Nightmare-Wallpaper (No.DCCC901-16#8): An-Angel-in-Conversation-with-a-Young-Lady

The series Nightmare Wallpapers represents a shift if Chuen’s practice, allowing the artist to immerse himself in an “artistic pilgrimage of self healing” following the failure of the 2014 Umbrella Movement. These drawings were created during the trial of political activists pursued by the government that the artist would regularly attend. During the tribunal, the artist would let his pen slide freely across his notebook, replicating the automatic drawing techniques of the surrealists. He then scans these random traces, blowing them up on the computer, multiplying each fragment, giving way to decorative abstract motifs reminiscent of wallpaper. Through this process Chuen analyzes the details of these unconscious productions, allowing him to begin a psychological healing process, leading him to reconnect with his environment. Furthermore, these drawings, born from the public gallery of a courtroom, speak of the relationship between the State and the individual. Following their creation, works from this series, Street, Court and Prison entered into the public domain, accompanying newspaper articles, and entering the sphere of collective memory.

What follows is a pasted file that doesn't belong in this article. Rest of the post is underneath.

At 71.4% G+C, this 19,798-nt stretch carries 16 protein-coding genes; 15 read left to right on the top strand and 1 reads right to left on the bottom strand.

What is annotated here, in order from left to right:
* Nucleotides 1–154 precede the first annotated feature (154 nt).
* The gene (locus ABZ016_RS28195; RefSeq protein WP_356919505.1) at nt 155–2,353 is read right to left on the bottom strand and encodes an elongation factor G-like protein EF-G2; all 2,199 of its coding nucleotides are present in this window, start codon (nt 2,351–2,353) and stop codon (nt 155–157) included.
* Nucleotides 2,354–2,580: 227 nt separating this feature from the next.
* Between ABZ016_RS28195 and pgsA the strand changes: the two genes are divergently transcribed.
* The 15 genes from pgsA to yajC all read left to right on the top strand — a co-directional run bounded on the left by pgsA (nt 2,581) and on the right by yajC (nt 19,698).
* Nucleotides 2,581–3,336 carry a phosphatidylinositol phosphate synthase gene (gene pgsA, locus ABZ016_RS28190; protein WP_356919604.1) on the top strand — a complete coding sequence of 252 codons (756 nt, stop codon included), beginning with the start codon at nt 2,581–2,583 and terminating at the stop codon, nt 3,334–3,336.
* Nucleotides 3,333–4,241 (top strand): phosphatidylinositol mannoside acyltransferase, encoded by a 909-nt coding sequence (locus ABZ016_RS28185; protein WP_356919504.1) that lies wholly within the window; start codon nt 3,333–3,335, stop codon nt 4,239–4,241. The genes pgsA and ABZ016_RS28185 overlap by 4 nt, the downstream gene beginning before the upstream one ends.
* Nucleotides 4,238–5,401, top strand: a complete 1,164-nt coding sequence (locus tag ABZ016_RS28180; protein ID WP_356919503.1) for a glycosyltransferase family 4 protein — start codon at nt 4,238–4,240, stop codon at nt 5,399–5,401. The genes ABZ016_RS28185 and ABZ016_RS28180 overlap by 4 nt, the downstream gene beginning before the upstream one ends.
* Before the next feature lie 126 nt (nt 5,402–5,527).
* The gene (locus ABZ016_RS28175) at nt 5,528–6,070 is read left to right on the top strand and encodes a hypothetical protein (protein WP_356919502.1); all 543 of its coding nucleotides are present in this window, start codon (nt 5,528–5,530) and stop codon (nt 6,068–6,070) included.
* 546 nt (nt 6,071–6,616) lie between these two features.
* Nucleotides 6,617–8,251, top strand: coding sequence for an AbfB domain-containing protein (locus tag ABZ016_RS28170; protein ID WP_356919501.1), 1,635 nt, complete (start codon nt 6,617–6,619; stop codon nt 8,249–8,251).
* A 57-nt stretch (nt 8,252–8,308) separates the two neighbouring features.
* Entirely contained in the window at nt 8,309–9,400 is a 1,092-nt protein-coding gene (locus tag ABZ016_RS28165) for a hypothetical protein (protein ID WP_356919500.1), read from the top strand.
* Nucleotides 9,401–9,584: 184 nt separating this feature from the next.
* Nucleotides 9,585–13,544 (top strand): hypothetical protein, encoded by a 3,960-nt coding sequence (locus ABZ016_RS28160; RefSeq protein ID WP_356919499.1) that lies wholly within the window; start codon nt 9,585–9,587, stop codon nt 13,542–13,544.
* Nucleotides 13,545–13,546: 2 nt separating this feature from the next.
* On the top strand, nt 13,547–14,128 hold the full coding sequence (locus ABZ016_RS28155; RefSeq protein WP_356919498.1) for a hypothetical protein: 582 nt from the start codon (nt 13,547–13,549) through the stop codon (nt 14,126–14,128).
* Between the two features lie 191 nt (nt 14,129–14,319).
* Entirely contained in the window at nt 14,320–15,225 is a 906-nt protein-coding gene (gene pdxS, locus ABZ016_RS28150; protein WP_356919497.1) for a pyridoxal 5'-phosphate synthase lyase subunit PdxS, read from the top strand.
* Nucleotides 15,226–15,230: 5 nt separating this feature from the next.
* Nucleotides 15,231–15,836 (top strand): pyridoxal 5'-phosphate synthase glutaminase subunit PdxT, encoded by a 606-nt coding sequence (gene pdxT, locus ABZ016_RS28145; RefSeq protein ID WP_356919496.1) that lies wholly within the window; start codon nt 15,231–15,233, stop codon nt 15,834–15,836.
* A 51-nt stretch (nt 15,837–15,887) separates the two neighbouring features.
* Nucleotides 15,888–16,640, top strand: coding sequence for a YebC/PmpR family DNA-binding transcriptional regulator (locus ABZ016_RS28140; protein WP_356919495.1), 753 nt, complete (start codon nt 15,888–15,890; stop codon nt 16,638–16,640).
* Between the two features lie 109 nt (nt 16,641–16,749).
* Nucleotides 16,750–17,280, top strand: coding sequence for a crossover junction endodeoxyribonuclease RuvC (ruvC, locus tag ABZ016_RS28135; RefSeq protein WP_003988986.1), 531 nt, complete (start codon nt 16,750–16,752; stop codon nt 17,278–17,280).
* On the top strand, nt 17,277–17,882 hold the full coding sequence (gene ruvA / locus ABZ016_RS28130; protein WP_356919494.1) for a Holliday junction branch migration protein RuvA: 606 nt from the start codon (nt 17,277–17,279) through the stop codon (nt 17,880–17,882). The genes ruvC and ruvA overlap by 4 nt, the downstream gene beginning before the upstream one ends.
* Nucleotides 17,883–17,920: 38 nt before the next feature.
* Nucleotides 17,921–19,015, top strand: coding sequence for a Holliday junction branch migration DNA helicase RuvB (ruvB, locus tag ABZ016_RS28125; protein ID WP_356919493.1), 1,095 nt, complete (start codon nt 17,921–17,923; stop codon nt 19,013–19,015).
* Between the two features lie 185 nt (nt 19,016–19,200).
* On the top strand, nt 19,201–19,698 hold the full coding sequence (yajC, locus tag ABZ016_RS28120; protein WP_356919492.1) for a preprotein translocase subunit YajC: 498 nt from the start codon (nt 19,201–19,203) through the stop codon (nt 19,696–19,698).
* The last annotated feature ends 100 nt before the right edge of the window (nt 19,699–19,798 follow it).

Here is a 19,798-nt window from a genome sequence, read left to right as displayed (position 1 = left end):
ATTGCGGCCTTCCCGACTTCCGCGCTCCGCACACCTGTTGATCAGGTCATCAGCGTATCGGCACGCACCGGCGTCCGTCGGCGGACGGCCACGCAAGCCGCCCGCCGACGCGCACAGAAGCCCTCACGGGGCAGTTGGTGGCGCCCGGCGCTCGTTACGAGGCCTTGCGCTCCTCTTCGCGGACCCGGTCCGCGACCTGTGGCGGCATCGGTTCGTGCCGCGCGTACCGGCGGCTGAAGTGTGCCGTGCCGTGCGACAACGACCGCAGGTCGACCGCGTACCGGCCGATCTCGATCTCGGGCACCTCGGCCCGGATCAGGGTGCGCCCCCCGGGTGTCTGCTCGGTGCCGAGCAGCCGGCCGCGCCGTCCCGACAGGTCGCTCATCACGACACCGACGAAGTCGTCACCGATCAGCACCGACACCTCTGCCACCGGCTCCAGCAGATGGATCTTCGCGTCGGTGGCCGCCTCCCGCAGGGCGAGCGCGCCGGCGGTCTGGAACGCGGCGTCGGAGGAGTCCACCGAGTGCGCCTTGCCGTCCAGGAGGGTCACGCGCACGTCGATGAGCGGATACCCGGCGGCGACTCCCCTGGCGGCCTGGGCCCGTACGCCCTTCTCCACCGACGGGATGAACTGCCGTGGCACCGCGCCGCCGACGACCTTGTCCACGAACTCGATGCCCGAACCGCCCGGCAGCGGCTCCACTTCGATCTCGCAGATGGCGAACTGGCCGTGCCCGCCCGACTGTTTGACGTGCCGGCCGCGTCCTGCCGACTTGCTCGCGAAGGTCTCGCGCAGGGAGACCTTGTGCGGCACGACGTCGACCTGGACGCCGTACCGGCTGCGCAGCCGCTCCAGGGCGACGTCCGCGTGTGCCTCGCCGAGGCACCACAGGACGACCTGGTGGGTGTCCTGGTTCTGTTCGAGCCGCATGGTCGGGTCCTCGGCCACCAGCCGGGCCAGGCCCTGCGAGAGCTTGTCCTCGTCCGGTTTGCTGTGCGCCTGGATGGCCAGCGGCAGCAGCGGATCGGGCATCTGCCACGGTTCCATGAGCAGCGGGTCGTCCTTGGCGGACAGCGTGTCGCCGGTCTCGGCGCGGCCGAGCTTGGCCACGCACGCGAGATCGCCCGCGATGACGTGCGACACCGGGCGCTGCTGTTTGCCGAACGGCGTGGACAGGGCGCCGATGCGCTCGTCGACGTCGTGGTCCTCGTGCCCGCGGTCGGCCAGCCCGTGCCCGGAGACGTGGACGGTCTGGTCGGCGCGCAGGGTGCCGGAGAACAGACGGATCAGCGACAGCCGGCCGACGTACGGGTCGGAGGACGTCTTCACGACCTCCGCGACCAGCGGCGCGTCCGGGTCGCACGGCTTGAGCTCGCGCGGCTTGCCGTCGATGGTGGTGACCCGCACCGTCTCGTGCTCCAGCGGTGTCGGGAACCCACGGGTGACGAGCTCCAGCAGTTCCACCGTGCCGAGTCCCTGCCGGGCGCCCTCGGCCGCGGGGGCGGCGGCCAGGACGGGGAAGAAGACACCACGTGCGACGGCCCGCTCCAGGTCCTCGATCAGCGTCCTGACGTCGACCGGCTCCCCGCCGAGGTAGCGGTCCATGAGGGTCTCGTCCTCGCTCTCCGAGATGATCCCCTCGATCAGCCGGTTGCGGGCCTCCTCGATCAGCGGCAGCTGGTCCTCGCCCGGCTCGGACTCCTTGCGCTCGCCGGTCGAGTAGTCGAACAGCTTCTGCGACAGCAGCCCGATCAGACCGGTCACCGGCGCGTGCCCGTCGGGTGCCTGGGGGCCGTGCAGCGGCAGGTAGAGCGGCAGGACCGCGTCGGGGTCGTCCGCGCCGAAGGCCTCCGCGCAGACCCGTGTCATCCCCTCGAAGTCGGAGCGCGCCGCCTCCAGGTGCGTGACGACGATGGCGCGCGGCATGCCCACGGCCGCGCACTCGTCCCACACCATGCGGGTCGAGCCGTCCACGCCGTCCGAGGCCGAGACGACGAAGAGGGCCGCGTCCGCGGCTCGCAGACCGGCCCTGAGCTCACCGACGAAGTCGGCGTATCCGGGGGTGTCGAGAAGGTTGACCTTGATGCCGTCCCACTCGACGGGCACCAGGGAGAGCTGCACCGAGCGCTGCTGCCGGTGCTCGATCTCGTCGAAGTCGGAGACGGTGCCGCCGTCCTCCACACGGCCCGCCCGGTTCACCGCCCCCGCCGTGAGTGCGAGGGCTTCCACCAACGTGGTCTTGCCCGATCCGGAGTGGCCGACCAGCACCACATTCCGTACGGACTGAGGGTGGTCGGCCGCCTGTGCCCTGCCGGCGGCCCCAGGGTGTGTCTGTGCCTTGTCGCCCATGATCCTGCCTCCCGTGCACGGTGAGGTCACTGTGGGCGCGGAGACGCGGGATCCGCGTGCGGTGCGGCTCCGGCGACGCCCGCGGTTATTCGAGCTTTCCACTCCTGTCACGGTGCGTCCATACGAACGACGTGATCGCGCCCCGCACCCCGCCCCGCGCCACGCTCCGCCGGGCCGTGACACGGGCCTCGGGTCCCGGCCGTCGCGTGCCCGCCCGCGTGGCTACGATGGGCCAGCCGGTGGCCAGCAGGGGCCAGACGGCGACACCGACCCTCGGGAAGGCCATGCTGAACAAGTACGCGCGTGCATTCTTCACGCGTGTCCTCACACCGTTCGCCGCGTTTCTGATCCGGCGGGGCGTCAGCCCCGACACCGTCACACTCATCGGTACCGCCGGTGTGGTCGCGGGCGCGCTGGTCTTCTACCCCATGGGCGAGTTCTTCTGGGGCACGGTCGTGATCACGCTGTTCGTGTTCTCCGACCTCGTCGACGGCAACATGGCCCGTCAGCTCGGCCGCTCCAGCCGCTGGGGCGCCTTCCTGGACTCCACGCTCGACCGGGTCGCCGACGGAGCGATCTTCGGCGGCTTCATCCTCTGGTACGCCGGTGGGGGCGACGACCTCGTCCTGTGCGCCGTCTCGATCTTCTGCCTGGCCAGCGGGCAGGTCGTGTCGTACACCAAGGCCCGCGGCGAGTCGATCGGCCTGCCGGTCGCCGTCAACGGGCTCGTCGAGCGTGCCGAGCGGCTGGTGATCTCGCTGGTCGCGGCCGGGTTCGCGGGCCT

Pak Sheung Chuen’s practice might be described as immaterial, everyday, process-based, and collaborative. Pak’s projects usually start with a familiar but not necessarily acknowledged idea, then take it beyond a conceptual gesture without necessarily producing additional objects. Through repetition and anonymous intervention, the idea gradually starts to take form and infiltrates its surroundings, leaving subtle traces. Although never visually spectacular, Pak’s projects reconfigure a personal system that involves bodily actions and effectively challenges the existing social logic and commodity-based culture.